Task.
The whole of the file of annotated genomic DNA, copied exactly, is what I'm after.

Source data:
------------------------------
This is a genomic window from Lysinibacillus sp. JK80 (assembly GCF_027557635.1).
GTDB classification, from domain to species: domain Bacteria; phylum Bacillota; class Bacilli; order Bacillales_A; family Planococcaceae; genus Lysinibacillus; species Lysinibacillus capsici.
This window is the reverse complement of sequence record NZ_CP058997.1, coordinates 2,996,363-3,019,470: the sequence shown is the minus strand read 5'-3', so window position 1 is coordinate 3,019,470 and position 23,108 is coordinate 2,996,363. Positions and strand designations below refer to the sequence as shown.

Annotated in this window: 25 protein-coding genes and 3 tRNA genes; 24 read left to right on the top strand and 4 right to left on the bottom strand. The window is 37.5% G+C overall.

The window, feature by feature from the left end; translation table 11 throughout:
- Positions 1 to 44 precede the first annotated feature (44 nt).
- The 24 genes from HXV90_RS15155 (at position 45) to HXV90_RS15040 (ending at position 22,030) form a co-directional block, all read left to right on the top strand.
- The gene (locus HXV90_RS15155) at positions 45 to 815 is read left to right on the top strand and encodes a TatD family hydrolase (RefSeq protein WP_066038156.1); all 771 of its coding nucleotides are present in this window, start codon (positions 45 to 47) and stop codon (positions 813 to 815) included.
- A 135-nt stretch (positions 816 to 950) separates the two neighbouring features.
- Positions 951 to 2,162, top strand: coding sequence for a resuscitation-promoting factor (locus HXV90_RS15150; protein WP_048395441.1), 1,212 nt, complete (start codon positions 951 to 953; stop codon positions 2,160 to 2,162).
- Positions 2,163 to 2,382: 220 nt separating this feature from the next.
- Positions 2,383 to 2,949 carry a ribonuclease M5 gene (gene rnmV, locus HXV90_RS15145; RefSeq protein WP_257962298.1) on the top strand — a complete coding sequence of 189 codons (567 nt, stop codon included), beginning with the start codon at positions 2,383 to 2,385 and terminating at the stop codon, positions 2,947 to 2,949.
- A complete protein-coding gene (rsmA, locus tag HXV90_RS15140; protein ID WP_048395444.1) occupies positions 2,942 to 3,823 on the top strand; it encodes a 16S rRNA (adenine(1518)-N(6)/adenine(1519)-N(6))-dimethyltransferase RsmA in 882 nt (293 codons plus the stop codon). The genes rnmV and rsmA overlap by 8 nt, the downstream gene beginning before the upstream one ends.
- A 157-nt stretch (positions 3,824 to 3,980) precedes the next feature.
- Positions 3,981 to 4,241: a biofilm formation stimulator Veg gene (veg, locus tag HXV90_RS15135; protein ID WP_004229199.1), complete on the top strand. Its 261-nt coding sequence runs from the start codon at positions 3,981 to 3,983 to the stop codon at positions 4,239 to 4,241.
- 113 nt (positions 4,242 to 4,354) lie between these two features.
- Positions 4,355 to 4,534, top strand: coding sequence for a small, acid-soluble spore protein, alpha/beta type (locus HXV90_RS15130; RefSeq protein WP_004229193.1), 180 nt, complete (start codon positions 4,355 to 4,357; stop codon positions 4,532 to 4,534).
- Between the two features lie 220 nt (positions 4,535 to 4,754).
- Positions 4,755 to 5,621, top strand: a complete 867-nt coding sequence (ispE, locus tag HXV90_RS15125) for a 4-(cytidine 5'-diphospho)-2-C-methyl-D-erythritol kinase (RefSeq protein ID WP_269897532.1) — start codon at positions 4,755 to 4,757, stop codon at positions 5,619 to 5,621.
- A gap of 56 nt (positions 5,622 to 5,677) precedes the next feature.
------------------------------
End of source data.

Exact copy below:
This is a genomic window from Lysinibacillus sp. JK80 (assembly GCF_027557635.1).
GTDB classification, from domain to species: domain Bacteria; phylum Bacillota; class Bacilli; order Bacillales_A; family Planococcaceae; genus Lysinibacillus; species Lysinibacillus capsici.
This window is the reverse complement of sequence record NZ_CP058997.1, coordinates 2,996,363-3,019,470: the sequence shown is the minus strand read 5'-3', so window position 1 is coordinate 3,019,470 and position 23,108 is coordinate 2,996,363. Positions and strand designations below refer to the sequence as shown.

Annotated in this window: 25 protein-coding genes and 3 tRNA genes; 24 read left to right on the top strand and 4 right to left on the bottom strand. The window is 37.5% G+C overall.

The window, feature by feature from the left end; translation table 11 throughout:
- Positions 1 to 44 precede the first annotated feature (44 nt).
- The 24 genes from HXV90_RS15155 (at position 45) to HXV90_RS15040 (ending at position 22,030) form a co-directional block, all read left to right on the top strand.
- The gene (locus HXV90_RS15155) at positions 45 to 815 is read left to right on the top strand and encodes a TatD family hydrolase (RefSeq protein WP_066038156.1); all 771 of its coding nucleotides are present in this window, start codon (positions 45 to 47) and stop codon (positions 813 to 815) included.
- A 135-nt stretch (positions 816 to 950) separates the two neighbouring features.
- Positions 951 to 2,162, top strand: coding sequence for a resuscitation-promoting factor (locus HXV90_RS15150; protein WP_048395441.1), 1,212 nt, complete (start codon positions 951 to 953; stop codon positions 2,160 to 2,162).
- Positions 2,163 to 2,382: 220 nt separating this feature from the next.
- Positions 2,383 to 2,949 carry a ribonuclease M5 gene (gene rnmV, locus HXV90_RS15145; RefSeq protein WP_257962298.1) on the top strand — a complete coding sequence of 189 codons (567 nt, stop codon included), beginning with the start codon at positions 2,383 to 2,385 and terminating at the stop codon, positions 2,947 to 2,949.
- A complete protein-coding gene (rsmA, locus tag HXV90_RS15140; protein ID WP_048395444.1) occupies positions 2,942 to 3,823 on the top strand; it encodes a 16S rRNA (adenine(1518)-N(6)/adenine(1519)-N(6))-dimethyltransferase RsmA in 882 nt (293 codons plus the stop codon). The genes rnmV and rsmA overlap by 8 nt, the downstream gene beginning before the upstream one ends.
- A 157-nt stretch (positions 3,824 to 3,980) precedes the next feature.
- Positions 3,981 to 4,241: a biofilm formation stimulator Veg gene (veg, locus tag HXV90_RS15135; protein ID WP_004229199.1), complete on the top strand. Its 261-nt coding sequence runs from the start codon at positions 3,981 to 3,983 to the stop codon at positions 4,239 to 4,241.
- 113 nt (positions 4,242 to 4,354) lie between these two features.
- Positions 4,355 to 4,534, top strand: coding sequence for a small, acid-soluble spore protein, alpha/beta type (locus HXV90_RS15130; RefSeq protein WP_004229193.1), 180 nt, complete (start codon positions 4,355 to 4,357; stop codon positions 4,532 to 4,534).
- Between the two features lie 220 nt (positions 4,535 to 4,754).
- Positions 4,755 to 5,621, top strand: a complete 867-nt coding sequence (ispE, locus tag HXV90_RS15125) for a 4-(cytidine 5'-diphospho)-2-C-methyl-D-erythritol kinase (RefSeq protein ID WP_269897532.1) — start codon at positions 4,755 to 4,757, stop codon at positions 5,619 to 5,621.
- A gap of 56 nt (positions 5,622 to 5,677) precedes the next feature.